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In hit Iranian TV drama, Holocaust no 'myth'

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"Of course, nothing in cinema and television will be complete [but] overall, we think the whole story is a positive point for Jews in Iran," says Ciamak Moresadegh, chairman of the Tehran Jewish Committee, which wrote a letter of thanks to Iran's state-owned television. "The problems between the Zionist movement and Iran are not related to the Jewish population in Iran," says Mr. Moresadegh. The TV drama "helps make this clear."

A large number of Jews left Iran after the 1979 Islamic Revolution, and many were purged as untrustworthy from the military officer corps and other professions. The exodus has slowed considerably, but continues. Judaism is an officially sanctioned religion, and Jews are allotted one seat in Iran's parliament. But the Jewish community has sometimes come under pressure; several Jews arrested in 1999 were charged with spying for Israel.

Mr. Ahmadinejad says the six million killed in the Holocaust are a modern exaggeration used by the West to create Israel on occupied Muslim lands; and not a birthright of Jews who consider Israel a land promised them by God. He routinely decries Israel, saying the Jewish state will be "wiped from the face of time."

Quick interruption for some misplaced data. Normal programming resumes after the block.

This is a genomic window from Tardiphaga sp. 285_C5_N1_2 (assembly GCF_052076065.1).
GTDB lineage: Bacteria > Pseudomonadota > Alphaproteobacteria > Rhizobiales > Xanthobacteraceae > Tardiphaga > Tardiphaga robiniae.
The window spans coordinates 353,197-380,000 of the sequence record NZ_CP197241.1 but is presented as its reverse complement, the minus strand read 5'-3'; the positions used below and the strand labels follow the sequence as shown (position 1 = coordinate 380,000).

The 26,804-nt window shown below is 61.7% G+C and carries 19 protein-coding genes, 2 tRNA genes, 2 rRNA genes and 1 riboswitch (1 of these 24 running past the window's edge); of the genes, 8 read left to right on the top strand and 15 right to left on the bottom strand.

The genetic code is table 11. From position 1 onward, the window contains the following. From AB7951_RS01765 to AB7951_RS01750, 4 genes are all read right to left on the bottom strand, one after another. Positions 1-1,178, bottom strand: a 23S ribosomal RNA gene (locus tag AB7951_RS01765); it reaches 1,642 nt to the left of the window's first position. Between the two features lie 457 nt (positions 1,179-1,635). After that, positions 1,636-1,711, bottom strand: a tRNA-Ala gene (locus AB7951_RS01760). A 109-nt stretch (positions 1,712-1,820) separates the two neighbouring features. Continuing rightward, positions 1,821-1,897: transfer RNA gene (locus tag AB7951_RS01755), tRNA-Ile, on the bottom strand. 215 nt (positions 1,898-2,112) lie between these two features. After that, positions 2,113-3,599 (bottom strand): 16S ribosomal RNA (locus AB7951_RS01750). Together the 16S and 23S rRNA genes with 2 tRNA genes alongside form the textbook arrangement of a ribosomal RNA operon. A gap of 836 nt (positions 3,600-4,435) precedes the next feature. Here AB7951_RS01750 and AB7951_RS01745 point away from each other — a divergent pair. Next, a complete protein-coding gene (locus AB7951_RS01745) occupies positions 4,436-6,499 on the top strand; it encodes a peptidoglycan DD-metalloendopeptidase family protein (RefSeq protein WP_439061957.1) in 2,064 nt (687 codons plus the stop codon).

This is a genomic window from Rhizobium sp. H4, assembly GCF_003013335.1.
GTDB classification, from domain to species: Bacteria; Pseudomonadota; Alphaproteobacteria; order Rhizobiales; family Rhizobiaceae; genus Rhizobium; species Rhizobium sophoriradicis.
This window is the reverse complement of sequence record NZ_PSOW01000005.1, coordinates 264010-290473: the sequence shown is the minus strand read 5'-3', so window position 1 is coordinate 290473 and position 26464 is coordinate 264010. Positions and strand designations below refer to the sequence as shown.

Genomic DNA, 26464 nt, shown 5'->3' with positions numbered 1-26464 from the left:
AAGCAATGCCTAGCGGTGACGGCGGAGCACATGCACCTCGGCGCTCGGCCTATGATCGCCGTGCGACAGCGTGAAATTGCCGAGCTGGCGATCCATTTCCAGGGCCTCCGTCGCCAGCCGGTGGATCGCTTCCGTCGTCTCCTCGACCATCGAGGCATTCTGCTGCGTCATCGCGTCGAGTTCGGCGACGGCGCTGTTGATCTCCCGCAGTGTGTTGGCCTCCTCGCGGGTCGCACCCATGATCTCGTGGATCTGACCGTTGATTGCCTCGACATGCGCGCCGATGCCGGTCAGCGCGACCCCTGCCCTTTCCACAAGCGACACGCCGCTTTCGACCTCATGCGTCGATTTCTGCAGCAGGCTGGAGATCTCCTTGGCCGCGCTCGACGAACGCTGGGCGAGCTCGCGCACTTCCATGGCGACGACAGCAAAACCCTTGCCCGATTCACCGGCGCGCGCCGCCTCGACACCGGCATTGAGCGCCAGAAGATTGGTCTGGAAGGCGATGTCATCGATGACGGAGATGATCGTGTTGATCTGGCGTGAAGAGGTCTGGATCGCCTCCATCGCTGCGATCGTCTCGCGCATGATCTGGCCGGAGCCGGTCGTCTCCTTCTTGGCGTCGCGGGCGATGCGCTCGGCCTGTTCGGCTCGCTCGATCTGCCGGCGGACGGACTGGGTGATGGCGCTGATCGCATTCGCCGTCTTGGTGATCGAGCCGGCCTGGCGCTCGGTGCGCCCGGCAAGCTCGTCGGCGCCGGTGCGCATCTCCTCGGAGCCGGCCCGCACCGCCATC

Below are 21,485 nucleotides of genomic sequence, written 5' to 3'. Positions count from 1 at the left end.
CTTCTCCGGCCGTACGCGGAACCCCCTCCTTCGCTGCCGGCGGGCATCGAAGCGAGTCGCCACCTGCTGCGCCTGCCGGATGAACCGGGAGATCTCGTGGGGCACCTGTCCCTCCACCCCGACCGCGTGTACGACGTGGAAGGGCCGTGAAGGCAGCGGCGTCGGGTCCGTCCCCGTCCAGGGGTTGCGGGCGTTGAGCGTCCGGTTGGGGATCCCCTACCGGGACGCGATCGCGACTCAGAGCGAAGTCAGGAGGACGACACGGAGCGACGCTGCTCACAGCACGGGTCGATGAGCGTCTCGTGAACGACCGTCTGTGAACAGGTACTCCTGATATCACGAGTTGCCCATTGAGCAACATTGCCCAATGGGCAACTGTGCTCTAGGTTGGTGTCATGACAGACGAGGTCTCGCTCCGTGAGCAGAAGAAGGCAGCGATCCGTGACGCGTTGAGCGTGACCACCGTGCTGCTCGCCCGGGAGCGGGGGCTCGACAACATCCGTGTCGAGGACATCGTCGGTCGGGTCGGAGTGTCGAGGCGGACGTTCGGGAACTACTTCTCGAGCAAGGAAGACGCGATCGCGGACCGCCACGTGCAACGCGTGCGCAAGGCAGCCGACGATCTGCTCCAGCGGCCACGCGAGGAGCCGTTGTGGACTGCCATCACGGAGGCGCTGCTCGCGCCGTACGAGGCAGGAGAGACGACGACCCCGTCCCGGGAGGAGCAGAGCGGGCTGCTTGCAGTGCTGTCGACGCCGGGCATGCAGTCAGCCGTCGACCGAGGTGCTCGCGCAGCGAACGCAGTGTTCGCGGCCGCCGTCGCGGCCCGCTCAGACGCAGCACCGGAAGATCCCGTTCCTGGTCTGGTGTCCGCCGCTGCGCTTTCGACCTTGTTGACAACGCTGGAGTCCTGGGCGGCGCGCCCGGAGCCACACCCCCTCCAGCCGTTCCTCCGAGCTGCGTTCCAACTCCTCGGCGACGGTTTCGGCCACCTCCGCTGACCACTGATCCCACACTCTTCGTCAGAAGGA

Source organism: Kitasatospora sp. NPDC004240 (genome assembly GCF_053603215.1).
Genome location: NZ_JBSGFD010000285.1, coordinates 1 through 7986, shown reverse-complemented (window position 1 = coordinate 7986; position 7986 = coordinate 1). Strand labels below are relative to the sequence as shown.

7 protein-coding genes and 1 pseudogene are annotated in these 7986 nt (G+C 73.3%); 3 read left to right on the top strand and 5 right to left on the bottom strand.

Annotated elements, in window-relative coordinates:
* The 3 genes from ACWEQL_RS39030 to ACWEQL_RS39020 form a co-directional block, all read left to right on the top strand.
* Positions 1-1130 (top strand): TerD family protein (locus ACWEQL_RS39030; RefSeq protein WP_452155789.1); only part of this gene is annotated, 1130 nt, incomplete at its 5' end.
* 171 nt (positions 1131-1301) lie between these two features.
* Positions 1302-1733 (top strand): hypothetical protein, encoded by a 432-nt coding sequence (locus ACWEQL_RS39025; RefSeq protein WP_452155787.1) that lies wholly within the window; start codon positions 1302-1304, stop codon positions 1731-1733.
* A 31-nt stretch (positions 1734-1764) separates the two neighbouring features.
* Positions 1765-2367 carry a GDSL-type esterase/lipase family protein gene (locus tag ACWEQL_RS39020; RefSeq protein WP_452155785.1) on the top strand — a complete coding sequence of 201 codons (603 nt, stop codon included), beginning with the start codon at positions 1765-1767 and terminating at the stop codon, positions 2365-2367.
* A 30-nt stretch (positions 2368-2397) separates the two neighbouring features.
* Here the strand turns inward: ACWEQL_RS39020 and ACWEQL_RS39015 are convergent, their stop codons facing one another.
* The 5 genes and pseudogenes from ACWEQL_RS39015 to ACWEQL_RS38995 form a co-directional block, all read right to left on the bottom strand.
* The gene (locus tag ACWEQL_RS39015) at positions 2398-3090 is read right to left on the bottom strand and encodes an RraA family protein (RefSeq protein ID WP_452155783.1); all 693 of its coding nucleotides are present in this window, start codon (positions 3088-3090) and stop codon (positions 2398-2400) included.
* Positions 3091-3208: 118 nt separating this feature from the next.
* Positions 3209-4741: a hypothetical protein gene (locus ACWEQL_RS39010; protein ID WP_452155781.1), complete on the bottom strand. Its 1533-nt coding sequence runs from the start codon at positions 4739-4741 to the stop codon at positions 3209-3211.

The final episode of "Zero Degree Turn" shows Nazi Germany in favor of the Zionist enterprise as a way of moving Jews out of Europe. In the story, the Zionist uncle – who tries to keep the Iranian Muslim and his Jewish niece apart, sometimes at the point of a gun – is seen in a synagogue, expounding on the virtues of Zionism. "Any Jew who lives outside Palestine is not a Jew."

The series could not have come at a more relevant time for Iranians. The president hosted a Holocaust conference last December that featured Holocaust deniers. In a bid to reassure the Jewish community, Iran's foreign ministry in March facilitated a diplomatic tour of Jewish facilities in Tehran.

The magnified relevance of the series has been coincidence, says Mr. Fathi, a veteran director of historical fiction. "I decided to produce this series in 2002, and in those days the Holocaust was not an issue," he says.

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